Patch Burning Means Fewer Fences, Better Grazing Management and Improved Wildlife Habitat

Ranchers on the tallgrass prairie traditionally burn their pastures each spring before summer grazing. After fire, plants grow more quickly, and the new growth is very nutritious. But the practice is problematic for migratory birds. It reduces nesting and feeding habitat just when they need it most. So, how can ranchers balance getting great forage while maintaining wildlife habitat? Jane Koger, a rancher in Matfield Kansas suggests that patch-burning is a good option. Instead of burning an entire pasture, patch-burns focus on a portion of the pasture. Generally, one-third of each grazing unit is burned annually in rotation. Post-fire regrowth attracts cattle to burned areas where forage is most nutritious. The remainder of the pasture is only grazed lightly. This lets plants rest and build root mass while providing the habitat that wildlife prefer. The Homestead

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2 thoughts on “Patch Burning Means Fewer Fences, Better Grazing Management and Improved Wildlife Habitat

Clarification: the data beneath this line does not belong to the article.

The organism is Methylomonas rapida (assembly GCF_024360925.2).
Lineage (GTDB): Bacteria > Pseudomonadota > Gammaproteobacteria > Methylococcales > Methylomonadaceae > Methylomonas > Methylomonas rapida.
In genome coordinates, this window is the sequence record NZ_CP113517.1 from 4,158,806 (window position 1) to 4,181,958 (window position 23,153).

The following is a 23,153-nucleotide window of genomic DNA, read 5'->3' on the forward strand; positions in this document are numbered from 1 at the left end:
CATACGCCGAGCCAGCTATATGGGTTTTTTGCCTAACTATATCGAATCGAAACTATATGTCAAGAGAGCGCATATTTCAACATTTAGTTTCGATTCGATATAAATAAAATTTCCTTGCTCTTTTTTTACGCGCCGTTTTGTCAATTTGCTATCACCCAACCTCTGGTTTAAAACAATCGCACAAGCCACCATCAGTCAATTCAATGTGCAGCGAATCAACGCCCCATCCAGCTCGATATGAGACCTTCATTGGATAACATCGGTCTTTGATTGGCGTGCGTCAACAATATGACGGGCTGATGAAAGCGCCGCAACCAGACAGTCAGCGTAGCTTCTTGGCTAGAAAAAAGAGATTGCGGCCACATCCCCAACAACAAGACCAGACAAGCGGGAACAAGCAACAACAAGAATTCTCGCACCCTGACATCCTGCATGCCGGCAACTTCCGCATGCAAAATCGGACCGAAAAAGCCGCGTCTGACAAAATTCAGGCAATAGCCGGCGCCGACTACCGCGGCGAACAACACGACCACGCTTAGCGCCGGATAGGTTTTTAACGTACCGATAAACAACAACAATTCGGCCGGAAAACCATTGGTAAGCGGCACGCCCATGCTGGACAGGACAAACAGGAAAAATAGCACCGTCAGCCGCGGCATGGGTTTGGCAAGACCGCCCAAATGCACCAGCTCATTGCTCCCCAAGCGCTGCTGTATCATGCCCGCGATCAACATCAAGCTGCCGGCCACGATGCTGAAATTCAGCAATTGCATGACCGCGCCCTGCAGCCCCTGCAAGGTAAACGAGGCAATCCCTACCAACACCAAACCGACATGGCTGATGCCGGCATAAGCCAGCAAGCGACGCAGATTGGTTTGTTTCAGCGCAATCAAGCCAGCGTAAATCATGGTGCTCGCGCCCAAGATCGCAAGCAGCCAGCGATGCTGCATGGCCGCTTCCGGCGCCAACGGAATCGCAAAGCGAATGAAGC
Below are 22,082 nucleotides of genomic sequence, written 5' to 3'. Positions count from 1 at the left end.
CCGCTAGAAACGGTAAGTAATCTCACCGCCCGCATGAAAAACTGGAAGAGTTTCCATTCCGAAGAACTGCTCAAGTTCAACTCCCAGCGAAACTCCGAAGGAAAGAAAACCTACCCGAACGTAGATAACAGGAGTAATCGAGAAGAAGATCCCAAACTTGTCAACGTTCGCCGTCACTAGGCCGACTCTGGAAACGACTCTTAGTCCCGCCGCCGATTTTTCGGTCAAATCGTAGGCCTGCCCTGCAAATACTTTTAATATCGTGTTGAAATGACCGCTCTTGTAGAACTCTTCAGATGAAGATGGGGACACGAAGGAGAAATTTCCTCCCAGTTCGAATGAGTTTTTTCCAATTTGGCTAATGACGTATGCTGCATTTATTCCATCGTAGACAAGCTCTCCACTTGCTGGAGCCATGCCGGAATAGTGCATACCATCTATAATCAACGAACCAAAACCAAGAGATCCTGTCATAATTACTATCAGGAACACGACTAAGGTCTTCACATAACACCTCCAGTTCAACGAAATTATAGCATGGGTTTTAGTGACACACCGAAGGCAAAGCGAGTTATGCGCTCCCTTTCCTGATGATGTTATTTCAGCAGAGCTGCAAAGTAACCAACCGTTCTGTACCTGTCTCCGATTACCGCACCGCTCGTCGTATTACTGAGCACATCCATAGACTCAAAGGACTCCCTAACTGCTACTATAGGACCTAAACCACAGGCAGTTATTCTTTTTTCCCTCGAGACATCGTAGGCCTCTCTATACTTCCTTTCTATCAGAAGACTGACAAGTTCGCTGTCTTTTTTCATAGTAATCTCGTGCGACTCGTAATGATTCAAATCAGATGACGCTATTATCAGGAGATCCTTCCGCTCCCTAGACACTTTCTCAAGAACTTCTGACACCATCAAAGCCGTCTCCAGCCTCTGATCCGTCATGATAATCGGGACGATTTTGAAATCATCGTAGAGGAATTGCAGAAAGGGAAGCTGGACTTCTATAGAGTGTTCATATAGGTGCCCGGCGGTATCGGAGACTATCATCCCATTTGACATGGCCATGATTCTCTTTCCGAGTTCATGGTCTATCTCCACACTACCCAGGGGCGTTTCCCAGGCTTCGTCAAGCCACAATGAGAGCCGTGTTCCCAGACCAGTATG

1. Great article, Kathy. So glad to see it. I know Koger well. Her brother, Ed, also practices pbg in the Red Hills of southcentral-southwest Kansas. It has shown remarkable recovery of lesser prairie chickens and redcedar control which is a real menace. Thanks for publishing this.

  2. I think it’s the font, but the aerial photo caption looks like it says
    “one third bum sectors.” In Canada a bum is not a hobo, or a vagrant, or what my dad sometimes called me when I didn’t do my chores. . . . In Canada a “bum” is what in the U.S. we used to call a person’s butt. I believe they are divided into two sectors, not three.

    I wonder how they control these fires if there are gusts of wind?

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